“We just plain ran out of atoms,” says Mark Bohr about physical limitations, while Robert Colwell sees a lack of profit as the deciding factor

Moore’s Law about to end ‘because of economics, not physics’

Moore’s Law could end as early as 2020, with economics, rather than physics, being the main reason for its demise, experts have predicted.

Moore’s Law, named for Intel co-founder Gordon E. Moore, states that the number of transistors contained on integrated circuits is doubled roughly every two years. While the law is generally used to refer to chip performance, the evolution of other electronic components such as memory and processing speeds also tend to follow the trend.

As reported by The Register, Robert Colwell of DARPA’s Microsystems Technology Office spoke on Monday at Stanford University’s Hot Chips conference.

“When Moore’s Law ends, it will be economics that stops it, not physics,” said Colwell, who previously worked as chief chip architect at Intel.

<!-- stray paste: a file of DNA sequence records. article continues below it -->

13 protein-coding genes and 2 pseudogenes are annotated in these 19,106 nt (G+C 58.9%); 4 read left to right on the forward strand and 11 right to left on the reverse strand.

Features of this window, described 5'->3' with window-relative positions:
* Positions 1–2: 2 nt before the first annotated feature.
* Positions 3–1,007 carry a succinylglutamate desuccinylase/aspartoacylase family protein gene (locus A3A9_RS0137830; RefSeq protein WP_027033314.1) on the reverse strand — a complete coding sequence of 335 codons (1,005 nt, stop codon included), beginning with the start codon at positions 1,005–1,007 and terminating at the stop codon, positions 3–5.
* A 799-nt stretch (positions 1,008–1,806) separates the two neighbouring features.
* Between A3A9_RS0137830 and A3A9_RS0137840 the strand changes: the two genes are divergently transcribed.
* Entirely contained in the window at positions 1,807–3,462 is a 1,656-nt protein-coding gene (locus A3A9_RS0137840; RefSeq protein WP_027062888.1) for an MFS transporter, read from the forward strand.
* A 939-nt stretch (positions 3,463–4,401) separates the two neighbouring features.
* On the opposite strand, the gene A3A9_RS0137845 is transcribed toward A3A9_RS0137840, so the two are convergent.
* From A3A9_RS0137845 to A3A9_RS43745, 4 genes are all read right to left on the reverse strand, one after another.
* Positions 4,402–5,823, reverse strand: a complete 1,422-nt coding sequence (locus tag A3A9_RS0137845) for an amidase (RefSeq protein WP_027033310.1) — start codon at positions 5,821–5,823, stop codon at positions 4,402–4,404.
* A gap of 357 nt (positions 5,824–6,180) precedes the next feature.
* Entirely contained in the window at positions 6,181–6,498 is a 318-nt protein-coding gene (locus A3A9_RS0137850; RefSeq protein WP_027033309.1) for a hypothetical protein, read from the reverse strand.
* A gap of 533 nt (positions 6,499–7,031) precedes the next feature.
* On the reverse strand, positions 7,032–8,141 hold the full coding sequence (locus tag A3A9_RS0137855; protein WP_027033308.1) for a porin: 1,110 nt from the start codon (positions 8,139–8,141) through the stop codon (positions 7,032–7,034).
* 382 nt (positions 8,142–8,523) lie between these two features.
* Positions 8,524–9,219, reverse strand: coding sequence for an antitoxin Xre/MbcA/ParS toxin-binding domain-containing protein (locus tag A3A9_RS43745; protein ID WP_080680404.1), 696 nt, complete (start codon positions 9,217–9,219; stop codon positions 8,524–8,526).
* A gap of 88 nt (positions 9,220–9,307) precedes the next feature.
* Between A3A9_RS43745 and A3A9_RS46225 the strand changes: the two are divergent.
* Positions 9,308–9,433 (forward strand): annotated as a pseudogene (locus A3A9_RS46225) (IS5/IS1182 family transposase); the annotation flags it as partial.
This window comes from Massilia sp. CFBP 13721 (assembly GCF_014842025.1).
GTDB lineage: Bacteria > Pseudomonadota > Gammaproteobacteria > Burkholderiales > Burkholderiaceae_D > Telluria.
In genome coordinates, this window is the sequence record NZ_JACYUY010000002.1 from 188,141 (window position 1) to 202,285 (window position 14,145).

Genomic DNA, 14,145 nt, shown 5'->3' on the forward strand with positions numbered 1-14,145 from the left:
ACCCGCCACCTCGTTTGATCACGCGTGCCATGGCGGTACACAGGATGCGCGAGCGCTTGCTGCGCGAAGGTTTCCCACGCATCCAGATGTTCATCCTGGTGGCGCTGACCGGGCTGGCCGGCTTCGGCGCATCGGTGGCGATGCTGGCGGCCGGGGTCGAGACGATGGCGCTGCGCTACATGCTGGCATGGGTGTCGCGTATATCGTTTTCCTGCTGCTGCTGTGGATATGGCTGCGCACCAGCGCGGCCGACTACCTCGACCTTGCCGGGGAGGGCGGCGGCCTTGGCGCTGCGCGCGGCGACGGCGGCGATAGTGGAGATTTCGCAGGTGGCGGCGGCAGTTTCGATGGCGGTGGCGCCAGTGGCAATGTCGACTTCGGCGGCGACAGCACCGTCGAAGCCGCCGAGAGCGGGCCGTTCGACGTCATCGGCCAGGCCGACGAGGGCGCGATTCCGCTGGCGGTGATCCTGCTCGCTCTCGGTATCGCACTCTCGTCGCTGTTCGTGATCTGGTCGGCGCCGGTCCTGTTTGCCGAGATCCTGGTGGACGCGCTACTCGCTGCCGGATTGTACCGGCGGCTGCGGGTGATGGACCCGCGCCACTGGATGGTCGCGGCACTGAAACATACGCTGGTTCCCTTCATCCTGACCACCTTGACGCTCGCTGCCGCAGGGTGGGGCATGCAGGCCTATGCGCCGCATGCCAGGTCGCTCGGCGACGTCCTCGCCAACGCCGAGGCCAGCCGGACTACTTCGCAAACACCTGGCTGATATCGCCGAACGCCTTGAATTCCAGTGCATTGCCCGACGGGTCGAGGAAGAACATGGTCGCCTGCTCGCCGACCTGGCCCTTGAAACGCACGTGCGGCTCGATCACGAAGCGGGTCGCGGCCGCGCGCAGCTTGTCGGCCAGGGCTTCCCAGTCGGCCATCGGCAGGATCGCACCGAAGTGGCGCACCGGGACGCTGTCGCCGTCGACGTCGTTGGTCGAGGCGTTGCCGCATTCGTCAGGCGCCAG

Although Colwell dismisses physics as a restriction on chip evolution, Intel Fellow Mark Bohr has previously stated that physical space began to cause issues for chip engineers in the early 2000s. “We just plain ran out of atoms,” said Bohr in 2011.

Instead, Colwell forecasts that economics would halt the rapid progression of technology, as more advanced chips become less likely to make profit.

“Chip companies don’t make the bulk of their profits from the top-of-the-line chips, but instead from the huge numbers of run-of-the-mill follow-on chips that they peddle,” he said, explaining that chip companies such as Intel would lose interest in smaller and smaller chips if they failed to appeal to a consumer market.

“Follow the money,” he advised.

Microchip picture courtesy of Shutterstock.co.uk

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